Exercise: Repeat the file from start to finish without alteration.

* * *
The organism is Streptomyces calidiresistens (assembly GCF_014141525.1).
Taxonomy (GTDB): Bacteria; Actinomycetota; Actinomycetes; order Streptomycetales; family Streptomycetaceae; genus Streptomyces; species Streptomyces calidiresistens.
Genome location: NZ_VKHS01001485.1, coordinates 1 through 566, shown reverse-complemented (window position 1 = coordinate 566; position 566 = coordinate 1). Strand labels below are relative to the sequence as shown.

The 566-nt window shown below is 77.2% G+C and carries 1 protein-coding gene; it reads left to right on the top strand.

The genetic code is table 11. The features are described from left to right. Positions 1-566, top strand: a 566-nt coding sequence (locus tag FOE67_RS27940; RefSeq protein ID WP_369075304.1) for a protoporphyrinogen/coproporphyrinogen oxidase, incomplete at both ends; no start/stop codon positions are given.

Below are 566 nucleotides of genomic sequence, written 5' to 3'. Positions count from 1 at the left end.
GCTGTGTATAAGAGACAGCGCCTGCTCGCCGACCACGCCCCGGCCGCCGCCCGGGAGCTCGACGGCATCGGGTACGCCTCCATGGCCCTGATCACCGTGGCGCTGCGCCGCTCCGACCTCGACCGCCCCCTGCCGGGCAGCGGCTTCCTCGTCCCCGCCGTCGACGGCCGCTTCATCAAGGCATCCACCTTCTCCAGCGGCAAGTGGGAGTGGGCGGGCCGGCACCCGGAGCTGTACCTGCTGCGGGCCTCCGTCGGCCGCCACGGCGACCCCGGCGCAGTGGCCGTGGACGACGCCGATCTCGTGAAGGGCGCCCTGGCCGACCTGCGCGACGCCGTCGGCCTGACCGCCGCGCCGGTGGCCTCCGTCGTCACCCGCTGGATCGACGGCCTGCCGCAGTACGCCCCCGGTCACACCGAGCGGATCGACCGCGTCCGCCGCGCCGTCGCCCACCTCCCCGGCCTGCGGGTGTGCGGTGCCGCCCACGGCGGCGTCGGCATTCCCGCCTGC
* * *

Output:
The organism is Streptomyces calidiresistens (assembly GCF_014141525.1).
Taxonomy (GTDB): Bacteria; Actinomycetota; Actinomycetes; order Streptomycetales; family Streptomycetaceae; genus Streptomyces; species Streptomyces calidiresistens.
Genome location: NZ_VKHS01001485.1, coordinates 1 through 566, shown reverse-complemented (window position 1 = coordinate 566; position 566 = coordinate 1). Strand labels below are relative to the sequence as shown.

The 566-nt window shown below is 77.2% G+C and carries 1 protein-coding gene; it reads left to right on the top strand.

The genetic code is table 11. The features are described from left to right. Positions 1-566, top strand: a 566-nt coding sequence (locus tag FOE67_RS27940; RefSeq protein ID WP_369075304.1) for a protoporphyrinogen/coproporphyrinogen oxidase, incomplete at both ends; no start/stop codon positions are given.

Below are 566 nucleotides of genomic sequence, written 5' to 3'. Positions count from 1 at the left end.
GCTGTGTATAAGAGACAGCGCCTGCTCGCCGACCACGCCCCGGCCGCCGCCCGGGAGCTCGACGGCATCGGGTACGCCTCCATGGCCCTGATCACCGTGGCGCTGCGCCGCTCCGACCTCGACCGCCCCCTGCCGGGCAGCGGCTTCCTCGTCCCCGCCGTCGACGGCCGCTTCATCAAGGCATCCACCTTCTCCAGCGGCAAGTGGGAGTGGGCGGGCCGGCACCCGGAGCTGTACCTGCTGCGGGCCTCCGTCGGCCGCCACGGCGACCCCGGCGCAGTGGCCGTGGACGACGCCGATCTCGTGAAGGGCGCCCTGGCCGACCTGCGCGACGCCGTCGGCCTGACCGCCGCGCCGGTGGCCTCCGTCGTCACCCGCTGGATCGACGGCCTGCCGCAGTACGCCCCCGGTCACACCGAGCGGATCGACCGCGTCCGCCGCGCCGTCGCCCACCTCCCCGGCCTGCGGGTGTGCGGTGCCGCCCACGGCGGCGTCGGCATTCCCGCCTGC